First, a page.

Sentimental Education - Chapters 3 and 4 Summary & Analysis

Gustave Flaubert and Mary Ruefle
This Study Guide consists of approximately 38 pages of chapter summaries, quotes, character analysis, themes, and more - everything you need to sharpen your knowledge of Sentimental Education.
This section contains 858 words
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Chapters 3 and 4 Summary

Frederic enters law school two months after going home. He uses his connection with Roque to meet Monsieur Dambreuse. The wealthy industrialist Dambreuase and his socialite wife interview him but find him uninteresting. Frederic is unhappy about this but is delighted to find Jacques Arnoux's art shop on his walk home. He fantasizes about running into Marie Arnoux. Frederic grows restless in law school and prefers to pursue writing and literature. He wanders the Parisian streets, hoping to run into Marie. He does not hear back from Monsieur Dambreuse; further, Charles had connected him with Senecal, a mathematician tutoring, but Senecal ignores him too. Frederic spends some time writing a novel and composing music. At a theatre event, Frederic sees Jacques Arnoux, who is at that time with two other women - a piece of apparel on Jacques's hat causes him to worry that Marie has died, so he runs to Jacques's store to ask the clerk whether she is alive. Instead, of asking this explicitly, he asks the clerk about their marriage; she is, much to his delight, still living. Some weeks pass, he travels between Nogent and Paris, and loses interest in Marie.

Chapter 4 opens with a protest in the street that seems to have no purpose. He meets Hussonnet and see Martinon, a fellow law student. Martinon is concerned about violence from the rioters, but Hussonett believes that his fears derive from government propaganda. They run into a Professor Rondelot on his way to class; the protesters verbally attack him because he has authority and harass the police for the same reason. A physical conflict begins, and the police arrest a man named Dussardier, another law student. Frederic and his friends go to visit him to offer him help, but Dussardier does not pick up on this. Hussonnet employer's is Jacques Arnoux, who runs the L'Art Industriel. Frederic wants to use Hussonnet to meet Jacques again and he fakes running into Hussonnet to raise the issue. The two spend the evening arguing about poetry. Frederic asks to meet Jacques again and Hussonnet consents to taking him. When they visit, during a social gathering, they find themselves surrounded by members of the art community. Jacques and Frederic find time to have a conversation. We meet two artists, Regimbart and Pellerin.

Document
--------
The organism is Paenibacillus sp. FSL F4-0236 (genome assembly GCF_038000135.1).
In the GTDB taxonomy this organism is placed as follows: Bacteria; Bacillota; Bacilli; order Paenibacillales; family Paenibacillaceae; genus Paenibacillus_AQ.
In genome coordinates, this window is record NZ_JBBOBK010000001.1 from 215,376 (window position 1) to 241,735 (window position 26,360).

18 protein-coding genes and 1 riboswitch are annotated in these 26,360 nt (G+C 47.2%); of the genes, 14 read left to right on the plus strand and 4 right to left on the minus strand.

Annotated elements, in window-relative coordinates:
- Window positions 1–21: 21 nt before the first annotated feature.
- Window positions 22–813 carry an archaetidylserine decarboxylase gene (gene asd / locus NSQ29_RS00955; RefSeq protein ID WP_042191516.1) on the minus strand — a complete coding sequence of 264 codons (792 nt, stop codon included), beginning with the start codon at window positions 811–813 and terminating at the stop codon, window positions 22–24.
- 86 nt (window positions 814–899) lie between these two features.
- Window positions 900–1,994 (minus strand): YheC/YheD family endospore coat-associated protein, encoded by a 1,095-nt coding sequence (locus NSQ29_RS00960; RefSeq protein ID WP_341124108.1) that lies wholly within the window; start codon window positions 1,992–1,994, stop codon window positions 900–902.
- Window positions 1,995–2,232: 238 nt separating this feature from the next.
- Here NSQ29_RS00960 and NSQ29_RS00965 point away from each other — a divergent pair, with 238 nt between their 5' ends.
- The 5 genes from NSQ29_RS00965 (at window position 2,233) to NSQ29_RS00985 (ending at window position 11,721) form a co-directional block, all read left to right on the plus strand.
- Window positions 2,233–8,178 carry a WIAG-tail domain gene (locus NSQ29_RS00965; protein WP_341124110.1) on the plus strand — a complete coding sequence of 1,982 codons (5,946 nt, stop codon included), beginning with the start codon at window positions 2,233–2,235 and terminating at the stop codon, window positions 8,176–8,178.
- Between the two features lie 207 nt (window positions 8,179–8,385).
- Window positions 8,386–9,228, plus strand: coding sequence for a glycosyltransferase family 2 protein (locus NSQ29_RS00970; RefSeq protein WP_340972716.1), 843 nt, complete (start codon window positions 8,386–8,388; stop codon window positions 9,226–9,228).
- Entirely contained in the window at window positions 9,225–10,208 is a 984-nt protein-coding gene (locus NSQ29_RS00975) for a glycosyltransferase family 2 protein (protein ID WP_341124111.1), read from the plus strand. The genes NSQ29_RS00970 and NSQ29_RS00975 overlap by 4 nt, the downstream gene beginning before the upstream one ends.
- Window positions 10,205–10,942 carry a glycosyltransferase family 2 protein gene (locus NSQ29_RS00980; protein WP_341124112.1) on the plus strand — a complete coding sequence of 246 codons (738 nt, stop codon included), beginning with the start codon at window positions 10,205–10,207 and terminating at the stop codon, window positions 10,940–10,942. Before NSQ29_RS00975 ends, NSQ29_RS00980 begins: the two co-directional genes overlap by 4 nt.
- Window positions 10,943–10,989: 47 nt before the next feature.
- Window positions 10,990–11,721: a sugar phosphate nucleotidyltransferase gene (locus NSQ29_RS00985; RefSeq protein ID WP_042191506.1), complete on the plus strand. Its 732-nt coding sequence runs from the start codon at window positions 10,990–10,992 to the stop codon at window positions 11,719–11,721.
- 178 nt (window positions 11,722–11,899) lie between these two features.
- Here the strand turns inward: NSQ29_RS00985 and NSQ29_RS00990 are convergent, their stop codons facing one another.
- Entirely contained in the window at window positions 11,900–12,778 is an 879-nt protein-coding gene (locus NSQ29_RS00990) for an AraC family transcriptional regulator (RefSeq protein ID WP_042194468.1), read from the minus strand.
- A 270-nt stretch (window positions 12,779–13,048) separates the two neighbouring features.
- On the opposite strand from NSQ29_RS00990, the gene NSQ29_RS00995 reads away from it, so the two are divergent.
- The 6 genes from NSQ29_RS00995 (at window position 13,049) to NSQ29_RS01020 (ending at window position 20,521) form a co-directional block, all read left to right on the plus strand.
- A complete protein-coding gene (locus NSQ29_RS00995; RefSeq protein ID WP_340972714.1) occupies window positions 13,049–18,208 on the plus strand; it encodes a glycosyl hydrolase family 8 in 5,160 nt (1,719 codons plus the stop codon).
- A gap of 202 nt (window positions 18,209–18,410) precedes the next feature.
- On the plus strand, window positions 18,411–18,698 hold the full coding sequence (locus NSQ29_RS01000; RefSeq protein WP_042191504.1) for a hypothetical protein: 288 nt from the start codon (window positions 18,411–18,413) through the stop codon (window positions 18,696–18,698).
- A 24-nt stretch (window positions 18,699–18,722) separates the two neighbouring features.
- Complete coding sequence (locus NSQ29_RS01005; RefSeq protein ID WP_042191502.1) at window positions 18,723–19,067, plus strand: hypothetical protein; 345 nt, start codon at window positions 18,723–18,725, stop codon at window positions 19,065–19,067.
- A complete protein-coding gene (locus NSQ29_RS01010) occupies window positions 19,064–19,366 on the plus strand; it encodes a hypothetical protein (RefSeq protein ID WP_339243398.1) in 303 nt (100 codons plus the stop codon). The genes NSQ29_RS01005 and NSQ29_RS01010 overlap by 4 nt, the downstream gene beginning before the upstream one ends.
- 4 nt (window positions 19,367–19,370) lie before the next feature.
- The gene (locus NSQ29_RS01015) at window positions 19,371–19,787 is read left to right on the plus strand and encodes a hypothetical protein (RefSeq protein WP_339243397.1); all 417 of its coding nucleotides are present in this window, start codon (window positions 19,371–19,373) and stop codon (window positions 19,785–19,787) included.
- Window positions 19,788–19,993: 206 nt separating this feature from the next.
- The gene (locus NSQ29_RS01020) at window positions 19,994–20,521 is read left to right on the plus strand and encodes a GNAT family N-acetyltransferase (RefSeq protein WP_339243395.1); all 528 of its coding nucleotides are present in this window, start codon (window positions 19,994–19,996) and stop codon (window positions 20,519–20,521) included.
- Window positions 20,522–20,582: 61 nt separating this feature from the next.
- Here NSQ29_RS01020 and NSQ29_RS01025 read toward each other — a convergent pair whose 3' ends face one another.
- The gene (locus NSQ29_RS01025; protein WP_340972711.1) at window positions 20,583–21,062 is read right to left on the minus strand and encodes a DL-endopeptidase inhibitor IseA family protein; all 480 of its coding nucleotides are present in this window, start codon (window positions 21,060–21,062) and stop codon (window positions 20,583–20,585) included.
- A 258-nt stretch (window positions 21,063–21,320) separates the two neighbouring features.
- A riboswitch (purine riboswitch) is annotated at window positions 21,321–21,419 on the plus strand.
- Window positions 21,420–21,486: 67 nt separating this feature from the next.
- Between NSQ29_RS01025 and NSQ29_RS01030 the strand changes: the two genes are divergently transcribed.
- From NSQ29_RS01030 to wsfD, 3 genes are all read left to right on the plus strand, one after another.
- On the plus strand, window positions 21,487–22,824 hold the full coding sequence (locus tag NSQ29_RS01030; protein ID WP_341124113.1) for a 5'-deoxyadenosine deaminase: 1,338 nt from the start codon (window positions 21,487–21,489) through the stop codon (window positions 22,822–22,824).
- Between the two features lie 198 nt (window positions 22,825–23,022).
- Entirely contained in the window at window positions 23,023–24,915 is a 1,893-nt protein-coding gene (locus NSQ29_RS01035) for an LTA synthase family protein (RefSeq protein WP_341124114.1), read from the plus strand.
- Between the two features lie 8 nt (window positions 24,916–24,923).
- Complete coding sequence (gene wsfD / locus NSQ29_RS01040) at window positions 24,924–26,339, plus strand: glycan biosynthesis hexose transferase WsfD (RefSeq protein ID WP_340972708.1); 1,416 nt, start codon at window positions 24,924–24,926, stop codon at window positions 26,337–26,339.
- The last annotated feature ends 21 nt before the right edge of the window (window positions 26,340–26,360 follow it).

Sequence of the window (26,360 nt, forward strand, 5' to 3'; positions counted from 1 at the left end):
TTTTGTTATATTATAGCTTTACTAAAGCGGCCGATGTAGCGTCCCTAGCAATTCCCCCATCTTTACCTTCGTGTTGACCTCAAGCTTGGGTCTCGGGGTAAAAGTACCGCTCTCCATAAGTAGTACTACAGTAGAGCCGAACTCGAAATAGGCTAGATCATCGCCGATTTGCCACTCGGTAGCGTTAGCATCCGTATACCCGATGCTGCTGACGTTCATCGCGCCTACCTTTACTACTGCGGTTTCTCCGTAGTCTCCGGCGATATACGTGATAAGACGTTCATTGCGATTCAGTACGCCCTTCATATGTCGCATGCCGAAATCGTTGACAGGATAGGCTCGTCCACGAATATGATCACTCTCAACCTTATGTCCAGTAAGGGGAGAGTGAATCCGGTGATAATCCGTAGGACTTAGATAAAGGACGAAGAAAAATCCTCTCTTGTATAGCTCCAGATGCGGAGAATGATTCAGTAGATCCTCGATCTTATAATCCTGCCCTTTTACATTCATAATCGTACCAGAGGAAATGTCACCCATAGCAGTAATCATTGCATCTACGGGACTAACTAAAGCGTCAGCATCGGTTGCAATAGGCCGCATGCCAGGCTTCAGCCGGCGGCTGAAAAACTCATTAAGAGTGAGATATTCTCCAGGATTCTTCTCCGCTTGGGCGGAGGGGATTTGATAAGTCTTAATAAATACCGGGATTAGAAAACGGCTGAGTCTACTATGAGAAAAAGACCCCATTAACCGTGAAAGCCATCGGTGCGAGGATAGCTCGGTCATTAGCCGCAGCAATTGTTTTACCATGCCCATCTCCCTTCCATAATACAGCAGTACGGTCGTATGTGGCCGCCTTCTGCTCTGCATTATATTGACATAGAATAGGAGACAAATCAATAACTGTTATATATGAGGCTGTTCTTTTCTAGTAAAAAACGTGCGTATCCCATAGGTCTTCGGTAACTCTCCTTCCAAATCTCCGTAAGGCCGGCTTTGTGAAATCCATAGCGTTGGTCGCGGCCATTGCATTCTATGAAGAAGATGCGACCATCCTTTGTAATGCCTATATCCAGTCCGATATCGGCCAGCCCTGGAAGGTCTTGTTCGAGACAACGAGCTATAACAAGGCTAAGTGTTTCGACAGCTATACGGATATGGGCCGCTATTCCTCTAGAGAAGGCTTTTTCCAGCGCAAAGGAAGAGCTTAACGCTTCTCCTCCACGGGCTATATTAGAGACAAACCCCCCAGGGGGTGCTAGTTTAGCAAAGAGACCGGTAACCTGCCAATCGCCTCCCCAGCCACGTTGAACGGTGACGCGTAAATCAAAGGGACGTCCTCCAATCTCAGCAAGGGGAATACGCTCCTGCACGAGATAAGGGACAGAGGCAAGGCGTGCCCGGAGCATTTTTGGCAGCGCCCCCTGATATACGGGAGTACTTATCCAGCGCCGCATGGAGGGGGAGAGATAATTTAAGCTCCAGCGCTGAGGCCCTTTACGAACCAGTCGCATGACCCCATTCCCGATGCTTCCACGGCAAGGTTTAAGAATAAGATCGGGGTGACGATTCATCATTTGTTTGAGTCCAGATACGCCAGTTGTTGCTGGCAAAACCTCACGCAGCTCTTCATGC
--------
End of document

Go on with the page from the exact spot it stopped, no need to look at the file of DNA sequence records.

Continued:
Frederic sees Pellerin again and finds a sketch of Marie Arnoux in Pellerin's portfolio. Pellerin tells him that Jacques has lots of affairs, but that Marie is a kind woman who stays loyal to him. Frederic admires Jacques because of his taste in art, however. In fact, Jacques is not an honest businessman. At a later meeting, Frederic comes to see Jacques for his true nature. Charles comes back to Paris. They plan a dinner but the day Charles gets back, Frederic blows him off to eat with Jacques and Marie. When Frederic arrives, he finds Marie devastatingly beautiful. He is flattered that she recalls meeting him. They have a wonderful meal and great conversation. When Marie leaves, the now all-male dinner guests start to engage in bawdy discussions about women; Frederic thinks their attitudes are disgusting. Later, Marie comes back to display a painting Jacques bought for her; Jacques gives her a kiss and Frederic is jealous. Marie finally talks to Frederic, making him happy but he is shy around her. She sings for the group, and does so beautifully. When he laves dinner, he vows to win Marie's heart by becoming a painter.

Chapters 3 and 4 Analysis

Chapters 3 and 4 introduce more characters and deepen our knowledge of the main characters. First, we meet Monsieurs Roque, Dambreuse, Hussonnett, Regimbart, Pellerin, Dussardier, and Martinon, among others. The reader becomes more acquainted with the art scene in Paris and the attitudes of many of the artists in the community. They are, in one way, shallow. They are pretentious and they gossip, although Frederic admires many of them. Frederic also discovers that he does not have an automatic 'in' within elite French social circles, given that he is snubbed both by Monsieur Dambreuse and Senecal. He must engage in some social climbing and networking.

However, despite the many characters and events of these chapters, the most important thing for the reader to note is our deepening knowledge of the main characters. We discover that Frederic feels alienated from his life. He is unhappy and aimless. He does not seem interested in his law studies, but neither does he seem to have the energy to complete any of his side projects, like his novel. He is desperate to engage in social climbing, but he is often disillusioned with those he initially respects. This is most clearly true about Jacques Arnoux, who he initially admires as a great art connoisseur but later discovers cheats his clients and cheats on his wife. We do not catch much of a glimpse into the personality of Madame Arnoux but Pellerin tells Frederic that she is widely regarded as 'pure' and 'virtuous.' She does not respond to Jacques's affairs with affairs of her own. In the second half of chapter 4, Frederic finds himself increasingly drawn to her.

This section contains 858 words
(approx. 3 pages at 400 words per page)
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